I have worked as a Chartered Surveyor in the property sector from the 70s to the 90’s. During this time I have seen the relentless upwards direction of travel of house prices as related to true affordability, based on general earnings, first hand.
The golden dream of becoming a home owner by purchasing using mortgage borrowing repayable over the next 25 years, was something that was every young family’s ultimate ambition at one time. This has morphed into a nightmare recently. Why?
First of all, landowners have increasingly scooped-up increasing gains on the value of the land involved – by relying on the increased amounts to be borrowed by both first-time buyers and others further up the property chains.
Secondly, the banking and finance sectors have hijacked most of the profit remaining to be found and taken a big slice of it for themselves. In other words those institutions lending capital on mortgages have annexed a greater and greater share of the profits by doing what they think they are supposed to be doing – i.e. advancing increasingly large amounts of finance. More recently, they are now even prepared to increase the mortgage term length beyond the original 25 year repayment period, moving towards 30 years or more, which is highly questionable.
Simultaneously, interest rates, which have dropped to extremely low levels at the moment are enabling buyers to over extend themselves using loans they should not be being advised to take out.
The super-rich, on the other hand, are able to utilise the same unrestricted availability of mortgage finance to outbid the rest, using the collateral they already possess. The difference between the two positions is stark.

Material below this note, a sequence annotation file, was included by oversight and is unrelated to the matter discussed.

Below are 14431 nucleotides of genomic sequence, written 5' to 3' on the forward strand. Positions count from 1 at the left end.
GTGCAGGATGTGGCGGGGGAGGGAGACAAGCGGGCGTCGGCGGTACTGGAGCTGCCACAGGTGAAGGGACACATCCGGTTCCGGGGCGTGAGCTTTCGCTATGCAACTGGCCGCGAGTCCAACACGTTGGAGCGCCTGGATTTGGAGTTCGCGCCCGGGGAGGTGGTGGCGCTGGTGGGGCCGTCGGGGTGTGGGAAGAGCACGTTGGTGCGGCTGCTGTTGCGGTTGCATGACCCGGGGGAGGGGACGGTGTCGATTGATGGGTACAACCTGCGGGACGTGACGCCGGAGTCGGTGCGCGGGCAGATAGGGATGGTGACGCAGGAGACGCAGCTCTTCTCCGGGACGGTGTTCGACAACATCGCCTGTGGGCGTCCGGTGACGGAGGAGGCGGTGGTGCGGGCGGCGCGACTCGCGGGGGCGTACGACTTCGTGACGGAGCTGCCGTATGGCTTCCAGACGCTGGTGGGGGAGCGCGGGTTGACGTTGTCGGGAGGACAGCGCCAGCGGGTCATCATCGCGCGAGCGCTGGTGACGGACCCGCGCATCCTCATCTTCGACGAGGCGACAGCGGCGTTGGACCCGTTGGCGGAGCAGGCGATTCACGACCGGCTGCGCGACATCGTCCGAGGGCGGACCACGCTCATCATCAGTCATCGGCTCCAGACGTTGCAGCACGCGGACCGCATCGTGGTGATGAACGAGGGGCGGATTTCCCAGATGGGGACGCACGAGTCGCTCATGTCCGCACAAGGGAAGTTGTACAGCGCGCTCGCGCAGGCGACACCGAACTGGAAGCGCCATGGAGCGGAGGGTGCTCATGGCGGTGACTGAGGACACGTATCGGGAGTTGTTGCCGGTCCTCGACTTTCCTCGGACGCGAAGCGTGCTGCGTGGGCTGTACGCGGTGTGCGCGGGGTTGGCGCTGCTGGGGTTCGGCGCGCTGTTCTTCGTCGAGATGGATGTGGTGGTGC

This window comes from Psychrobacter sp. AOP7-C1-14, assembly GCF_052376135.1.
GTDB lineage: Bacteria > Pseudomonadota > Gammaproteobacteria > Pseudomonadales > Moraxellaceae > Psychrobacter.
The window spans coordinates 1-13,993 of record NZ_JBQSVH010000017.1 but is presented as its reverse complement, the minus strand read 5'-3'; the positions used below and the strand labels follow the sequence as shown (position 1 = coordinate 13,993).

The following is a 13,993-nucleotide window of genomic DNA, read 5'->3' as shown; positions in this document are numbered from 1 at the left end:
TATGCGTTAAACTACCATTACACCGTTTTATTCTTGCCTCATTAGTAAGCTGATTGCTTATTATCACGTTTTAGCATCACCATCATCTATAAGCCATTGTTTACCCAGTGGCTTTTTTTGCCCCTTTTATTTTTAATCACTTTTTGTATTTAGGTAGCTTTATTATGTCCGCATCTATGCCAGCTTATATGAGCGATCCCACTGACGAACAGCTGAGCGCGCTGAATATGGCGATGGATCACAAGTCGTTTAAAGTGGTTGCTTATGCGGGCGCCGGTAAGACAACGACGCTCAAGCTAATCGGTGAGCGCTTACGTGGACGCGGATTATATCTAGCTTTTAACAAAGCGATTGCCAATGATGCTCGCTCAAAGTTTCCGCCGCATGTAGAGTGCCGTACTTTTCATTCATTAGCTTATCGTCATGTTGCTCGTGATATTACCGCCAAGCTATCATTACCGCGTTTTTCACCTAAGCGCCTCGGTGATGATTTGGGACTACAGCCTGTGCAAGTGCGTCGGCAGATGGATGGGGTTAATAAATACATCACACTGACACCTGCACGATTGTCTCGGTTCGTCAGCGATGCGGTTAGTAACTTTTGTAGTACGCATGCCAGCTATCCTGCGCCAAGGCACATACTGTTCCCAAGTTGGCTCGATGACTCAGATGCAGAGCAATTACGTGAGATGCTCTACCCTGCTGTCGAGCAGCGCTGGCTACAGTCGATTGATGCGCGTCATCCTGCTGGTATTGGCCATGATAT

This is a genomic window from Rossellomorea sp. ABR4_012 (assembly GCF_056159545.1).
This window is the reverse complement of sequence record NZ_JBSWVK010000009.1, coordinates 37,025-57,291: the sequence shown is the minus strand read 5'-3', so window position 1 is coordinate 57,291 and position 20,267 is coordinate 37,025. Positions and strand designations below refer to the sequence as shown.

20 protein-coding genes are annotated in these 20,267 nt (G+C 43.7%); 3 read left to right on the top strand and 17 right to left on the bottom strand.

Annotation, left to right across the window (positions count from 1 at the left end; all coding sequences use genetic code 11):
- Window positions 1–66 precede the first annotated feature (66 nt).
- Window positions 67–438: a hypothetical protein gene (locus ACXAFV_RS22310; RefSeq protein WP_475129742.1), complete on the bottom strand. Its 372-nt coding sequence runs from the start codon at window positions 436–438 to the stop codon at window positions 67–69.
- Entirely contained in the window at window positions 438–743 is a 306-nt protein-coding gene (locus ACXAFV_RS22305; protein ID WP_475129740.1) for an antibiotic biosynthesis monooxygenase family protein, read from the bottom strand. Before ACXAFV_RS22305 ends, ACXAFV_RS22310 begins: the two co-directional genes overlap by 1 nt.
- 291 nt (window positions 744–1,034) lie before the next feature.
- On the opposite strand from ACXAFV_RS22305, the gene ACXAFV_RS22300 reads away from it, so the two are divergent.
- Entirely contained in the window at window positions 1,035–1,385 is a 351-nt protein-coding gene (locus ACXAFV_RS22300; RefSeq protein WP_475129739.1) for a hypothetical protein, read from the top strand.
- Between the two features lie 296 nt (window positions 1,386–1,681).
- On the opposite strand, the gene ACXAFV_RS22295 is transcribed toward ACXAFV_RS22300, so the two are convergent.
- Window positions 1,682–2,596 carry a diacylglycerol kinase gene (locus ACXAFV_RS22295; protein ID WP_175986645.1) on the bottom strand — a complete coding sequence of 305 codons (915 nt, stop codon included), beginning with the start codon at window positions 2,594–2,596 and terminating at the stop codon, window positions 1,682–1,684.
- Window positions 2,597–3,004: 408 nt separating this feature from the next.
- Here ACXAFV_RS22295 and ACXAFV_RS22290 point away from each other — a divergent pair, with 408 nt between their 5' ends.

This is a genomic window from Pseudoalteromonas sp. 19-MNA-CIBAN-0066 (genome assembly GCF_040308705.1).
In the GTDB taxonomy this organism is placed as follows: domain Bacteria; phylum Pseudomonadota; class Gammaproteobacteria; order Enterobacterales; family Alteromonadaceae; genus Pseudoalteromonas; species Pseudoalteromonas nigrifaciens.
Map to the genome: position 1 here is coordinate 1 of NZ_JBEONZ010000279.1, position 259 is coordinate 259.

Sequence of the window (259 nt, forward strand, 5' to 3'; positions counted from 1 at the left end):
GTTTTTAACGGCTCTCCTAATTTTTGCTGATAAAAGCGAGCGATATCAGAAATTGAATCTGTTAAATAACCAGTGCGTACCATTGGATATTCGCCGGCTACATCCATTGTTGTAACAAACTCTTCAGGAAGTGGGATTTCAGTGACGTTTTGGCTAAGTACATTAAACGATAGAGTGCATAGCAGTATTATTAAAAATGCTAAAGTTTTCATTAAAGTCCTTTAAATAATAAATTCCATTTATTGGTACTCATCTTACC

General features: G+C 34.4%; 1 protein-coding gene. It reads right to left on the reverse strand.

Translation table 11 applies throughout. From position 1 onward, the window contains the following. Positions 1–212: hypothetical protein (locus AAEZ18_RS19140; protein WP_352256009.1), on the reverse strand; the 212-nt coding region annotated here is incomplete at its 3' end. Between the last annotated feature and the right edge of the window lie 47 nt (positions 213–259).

Shared ownership schemes (part rent part buy) have begun to appear which further decrease the actual dream of owning a whole building and the plot it is built on, in one’s lifetime.
House prices are being talked-up increasingly by estate agents whose primary interest above all else is to make the sale at the best price possible.
Employment is becoming more uncertain with flexible working hours making earnings unpredictable.
The actual cost of living is going up whilst basic wages are not keeping pace.
The housing market’s core buy-prices are further adjusting to match the described ‘loosening’ parameters. This has tended to happen in the past but the graph is exponential and it is set to continue in the relatively near future because house prices themselves are pegged in a practically unregulated market. In such a heady market, those who will have over extended themselves will, as a result, suddenly find they have a big financial problem.
The more wary amongst potential first-time buyers, are understandably holding back.
Apart from being wary, the main reason for this is that asking price levels of ‘so-called’ affordable housing today, are no longer truly affordable to them.
The only solution to this pernicious problem:- is to lower the buy-in prices of housing for all owner occupation.
How? That is the question?
The answer, as provided by those in the financial sector, is to offer to build more houses to increase the supply so that prices will finally and in theory reduce!
The main flaw in this argument is that it will take many years worth of building new housing (certainly if traditionally constructed), before sufficient numbers of them could push the prices down even a little. In the meantime, builders, landowners and mortgage lenders would hope to be able to carry on making their profits unhindered!
By the time the planned massive building boom will have begun to have had any noticeable effect, the players described will have made all the profits they were hoping to make for themselves!
The other and far more applicable answer would be to make the necessary changes to the way houses are bought, sold and let. Doing this now, alongside building more housing units, is the best and only way to restore the housing economy to sound health once again.
What do you think about this idea for drastically improving the operation of all housing markets potentially across the whole of Britain?
Constructive comments are very much welcomed.